Total cost 15 units of production fixed cost 61500

This preview shows 16 out of 30 pages.

Total cost = ($15 × Units of Production) + Fixed Cost $61,500 2,100 units) Production Total (Units) Cost June 1,000 $45,550 July 1,500 52,000 August 2,100 61,500 September 1,800 57,500 October 750 41,250 Total Cost = (Variable Cost per Unit × Units of Production) + Fixed Cost 1
Image of page 16

Subscribe to view the full document.

11-17 19-17 $61,500 = ($15 × 2,100 units) + Fixed cost $61,500 = $31,500 + Fixed cost $61,500 – $31,500 = Fixed cost $30,000 = Fixed cost If the lowest level had been chosen, the results of the formula would provide the same fixed cost of $30,000. 1
Image of page 17
11-18 19-18 With fixed costs and variable costs estimated at $30,000 and $15 per unit, a formula is in place to estimate production at any level. If the company is expected to produce 950 units in November, the estimated total overhead would be calculated as follows: Total Cost = (Variable Cost per Unit × Units of Production) + Fixed cost Total Cost = $15 (950) + $30,000 Total Cost = $44,250 1
Image of page 18

Subscribe to view the full document.

11-19 19-19 2 Compute the contribution margin, the contribution margin ratio, and the unit contribution margin.
Image of page 19
11-20 19-20 Cost-Volume-Profit Relationships Cost-volume-profit analysis is the examination of the relationships among selling prices, sales and production volume, costs, expenses, and profits. 2
Image of page 20

Subscribe to view the full document.

11-21 19-21 The contribution margin is the excess of sales revenues over variable costs. It is especially useful because it provides insight into the profit potential of a company. Contribution Margin 2
Image of page 21
11-22 19-22 Contribution Margin Ratio (in dollars) The contribution margin ratio is most useful when the increase or decrease in sales volume is measured in sales dollars . In this case, the following formula is used to determine change in income from operations. Change in Income from Operations Change in Sales Dollars × Contribution Margin Ratio = 2
Image of page 22

Subscribe to view the full document.

11-23 19-23 Contribution Margin Ratio 100% 60 % Contribution Margin Ratio = 40% Contribution Margin Ratio = Sales – Variable Costs Sales $1,000,000 – $600,000 $1,000,000 Contribution Margin Ratio = 40% 30 % 10% 2
Image of page 23
11-24 19-24 Using Contribution Margin per Unit as a Shortcut Lambert Inc.’s sales could be increased by 15,000 units from 50,000 to 65,000 units. Lambert’s income from operations would increase by $120,000 (15,000 × $8) as shown below. Change in Income from Operations Changes in Sales Units × Unit Contribution Margin = Change in Income from Operations 15,000 × $8 = Change in Income from Operations $120,000 = 2
Image of page 24

Subscribe to view the full document.

11-25 19-25 3 Determine the break- even point and sales necessary to achieve a target profit.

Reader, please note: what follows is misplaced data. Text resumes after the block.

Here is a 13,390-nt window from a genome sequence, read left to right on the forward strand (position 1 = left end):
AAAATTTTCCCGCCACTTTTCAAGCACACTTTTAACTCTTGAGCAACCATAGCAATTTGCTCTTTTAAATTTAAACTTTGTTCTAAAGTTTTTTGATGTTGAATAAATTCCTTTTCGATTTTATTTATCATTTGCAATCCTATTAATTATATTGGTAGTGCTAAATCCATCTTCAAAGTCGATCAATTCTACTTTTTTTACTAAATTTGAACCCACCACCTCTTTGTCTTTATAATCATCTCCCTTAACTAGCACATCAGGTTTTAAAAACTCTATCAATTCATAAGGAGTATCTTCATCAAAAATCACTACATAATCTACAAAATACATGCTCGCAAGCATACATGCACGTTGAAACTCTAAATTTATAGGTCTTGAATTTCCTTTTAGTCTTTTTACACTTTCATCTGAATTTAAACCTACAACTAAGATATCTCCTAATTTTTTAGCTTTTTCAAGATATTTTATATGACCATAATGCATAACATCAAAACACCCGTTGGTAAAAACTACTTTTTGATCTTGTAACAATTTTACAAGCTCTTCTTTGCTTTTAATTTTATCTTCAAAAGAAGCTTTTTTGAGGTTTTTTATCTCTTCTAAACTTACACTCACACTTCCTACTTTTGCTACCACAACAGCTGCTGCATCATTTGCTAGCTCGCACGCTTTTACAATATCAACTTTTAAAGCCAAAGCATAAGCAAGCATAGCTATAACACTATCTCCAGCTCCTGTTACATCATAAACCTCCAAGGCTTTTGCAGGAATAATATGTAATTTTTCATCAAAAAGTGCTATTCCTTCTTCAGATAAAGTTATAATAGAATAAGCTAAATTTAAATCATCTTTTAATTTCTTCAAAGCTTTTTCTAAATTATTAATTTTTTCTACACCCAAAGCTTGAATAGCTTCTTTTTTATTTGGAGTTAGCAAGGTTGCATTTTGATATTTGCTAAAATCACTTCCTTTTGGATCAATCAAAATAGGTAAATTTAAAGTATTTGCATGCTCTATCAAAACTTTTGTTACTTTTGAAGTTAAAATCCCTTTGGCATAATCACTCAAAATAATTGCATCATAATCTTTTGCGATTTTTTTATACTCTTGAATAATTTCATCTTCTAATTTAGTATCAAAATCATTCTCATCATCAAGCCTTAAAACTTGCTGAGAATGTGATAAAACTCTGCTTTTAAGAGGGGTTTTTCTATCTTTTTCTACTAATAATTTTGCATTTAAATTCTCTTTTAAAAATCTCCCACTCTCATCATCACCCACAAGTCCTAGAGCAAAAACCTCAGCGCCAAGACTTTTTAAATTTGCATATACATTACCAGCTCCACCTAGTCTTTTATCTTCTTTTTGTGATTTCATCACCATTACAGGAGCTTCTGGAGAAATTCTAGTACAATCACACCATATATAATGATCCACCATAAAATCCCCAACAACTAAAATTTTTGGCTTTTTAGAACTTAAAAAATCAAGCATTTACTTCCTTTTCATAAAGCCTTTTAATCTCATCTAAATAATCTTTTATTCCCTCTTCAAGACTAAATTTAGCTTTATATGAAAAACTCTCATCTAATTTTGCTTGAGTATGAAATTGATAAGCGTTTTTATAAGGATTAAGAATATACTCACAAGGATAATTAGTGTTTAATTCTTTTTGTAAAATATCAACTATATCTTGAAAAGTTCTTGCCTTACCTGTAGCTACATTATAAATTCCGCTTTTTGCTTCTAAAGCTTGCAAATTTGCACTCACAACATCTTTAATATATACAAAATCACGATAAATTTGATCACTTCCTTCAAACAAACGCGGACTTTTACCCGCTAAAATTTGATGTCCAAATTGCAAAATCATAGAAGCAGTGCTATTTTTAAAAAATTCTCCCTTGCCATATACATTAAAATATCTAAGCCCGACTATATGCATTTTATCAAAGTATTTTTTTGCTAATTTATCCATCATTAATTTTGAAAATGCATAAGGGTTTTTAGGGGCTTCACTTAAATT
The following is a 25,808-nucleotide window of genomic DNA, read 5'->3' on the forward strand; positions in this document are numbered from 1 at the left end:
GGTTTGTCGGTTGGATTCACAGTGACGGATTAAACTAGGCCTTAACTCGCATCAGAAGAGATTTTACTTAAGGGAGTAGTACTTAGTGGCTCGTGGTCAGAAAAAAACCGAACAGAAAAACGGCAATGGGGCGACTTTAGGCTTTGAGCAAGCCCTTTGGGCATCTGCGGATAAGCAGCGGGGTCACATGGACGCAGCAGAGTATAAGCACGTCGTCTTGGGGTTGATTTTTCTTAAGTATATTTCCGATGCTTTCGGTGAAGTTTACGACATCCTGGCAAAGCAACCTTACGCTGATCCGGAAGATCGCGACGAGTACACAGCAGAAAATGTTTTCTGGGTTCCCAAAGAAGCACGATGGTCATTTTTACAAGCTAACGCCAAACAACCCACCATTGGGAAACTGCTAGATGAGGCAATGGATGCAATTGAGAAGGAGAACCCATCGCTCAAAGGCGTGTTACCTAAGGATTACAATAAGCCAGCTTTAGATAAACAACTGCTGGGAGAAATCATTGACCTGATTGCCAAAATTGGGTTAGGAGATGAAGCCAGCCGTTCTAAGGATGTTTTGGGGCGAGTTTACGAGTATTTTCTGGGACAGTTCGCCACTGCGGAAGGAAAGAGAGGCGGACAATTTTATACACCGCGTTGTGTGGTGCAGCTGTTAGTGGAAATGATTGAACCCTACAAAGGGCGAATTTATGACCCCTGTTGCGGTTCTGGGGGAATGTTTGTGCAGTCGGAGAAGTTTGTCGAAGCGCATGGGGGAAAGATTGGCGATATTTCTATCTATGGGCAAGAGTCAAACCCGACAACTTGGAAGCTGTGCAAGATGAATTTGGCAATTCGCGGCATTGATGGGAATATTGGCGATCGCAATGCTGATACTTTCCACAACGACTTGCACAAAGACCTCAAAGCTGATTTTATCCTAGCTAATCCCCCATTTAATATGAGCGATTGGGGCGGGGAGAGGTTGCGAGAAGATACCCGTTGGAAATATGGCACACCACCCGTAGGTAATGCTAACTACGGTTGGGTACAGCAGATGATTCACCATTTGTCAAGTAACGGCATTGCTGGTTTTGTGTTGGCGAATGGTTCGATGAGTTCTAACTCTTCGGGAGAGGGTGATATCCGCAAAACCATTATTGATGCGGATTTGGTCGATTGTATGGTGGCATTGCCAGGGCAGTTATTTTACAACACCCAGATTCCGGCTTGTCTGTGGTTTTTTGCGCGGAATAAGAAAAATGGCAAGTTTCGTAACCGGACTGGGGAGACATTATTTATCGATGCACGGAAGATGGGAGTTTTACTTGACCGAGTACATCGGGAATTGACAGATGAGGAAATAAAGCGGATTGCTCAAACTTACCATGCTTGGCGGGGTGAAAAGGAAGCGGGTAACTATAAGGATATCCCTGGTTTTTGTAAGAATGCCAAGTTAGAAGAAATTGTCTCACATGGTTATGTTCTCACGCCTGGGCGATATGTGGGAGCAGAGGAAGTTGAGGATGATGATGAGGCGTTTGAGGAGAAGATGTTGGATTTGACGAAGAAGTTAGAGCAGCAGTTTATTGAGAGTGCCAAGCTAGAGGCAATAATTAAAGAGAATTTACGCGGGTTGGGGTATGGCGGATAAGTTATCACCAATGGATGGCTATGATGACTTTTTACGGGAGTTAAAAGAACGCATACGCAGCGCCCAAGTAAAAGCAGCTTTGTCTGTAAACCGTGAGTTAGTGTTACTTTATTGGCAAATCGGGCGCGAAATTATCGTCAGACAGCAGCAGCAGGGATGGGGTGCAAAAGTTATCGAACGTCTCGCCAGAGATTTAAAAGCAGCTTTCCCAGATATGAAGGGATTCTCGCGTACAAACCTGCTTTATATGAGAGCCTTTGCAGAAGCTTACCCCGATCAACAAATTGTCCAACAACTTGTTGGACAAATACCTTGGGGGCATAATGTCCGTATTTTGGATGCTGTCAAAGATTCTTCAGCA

Image of page 25
11-26 19-26 Baker Corporation’s fixed costs are estimated to be $90,000. The unit contribution margin is calculated as follows: Unit selling price $25 Unit variable cost 15 Unit contribution margin $10 3
Image of page 26

Subscribe to view the full document.

11-27 19-27 The break-even point (in units) is calculated using the following equation: Break-Even Sales (units) = Fixed Costs Unit Contribution Margin Break-Even Sales (units) = $90,000 $10 Break-Even Sales (units) = 9,000 units 3
Image of page 27
11-28 19-28 The break-even point (in dollars) is calculated using the following equation: Break-Even Sales (dollars) = Fixed Costs Contribution Margin Ratio Break-Even Sales (dollars) = $225,000 $90,000 .40 Break-Even Sales (dollars) = Unit Contribution Margin Unit Selling Price $10 $25 3
Image of page 28

Subscribe to view the full document.

11-29 19-29 Park Co. is evaluating a proposal to pay an additional 2% commission on sales to its salespeople (a variable cost) as an incentive to increase sales. Fixed costs are estimated at
Image of page 29
Image of page 30
You've reached the end of this preview.

{[ snackBarMessage ]}

What students are saying

  • Left Quote Icon

    As a current student on this bumpy collegiate pathway, I stumbled upon Course Hero, where I can find study resources for nearly all my courses, get online help from tutors 24/7, and even share my old projects, papers, and lecture notes with other students.

    Student Picture

    Kiran Temple University Fox School of Business ‘17, Course Hero Intern

  • Left Quote Icon

    I cannot even describe how much Course Hero helped me this summer. It’s truly become something I can always rely on and help me. In the end, I was not only able to survive summer classes, but I was able to thrive thanks to Course Hero.

    Student Picture

    Dana University of Pennsylvania ‘17, Course Hero Intern

  • Left Quote Icon

    The ability to access any university’s resources through Course Hero proved invaluable in my case. I was behind on Tulane coursework and actually used UCLA’s materials to help me move forward and get everything together on time.

    Student Picture

    Jill Tulane University ‘16, Course Hero Intern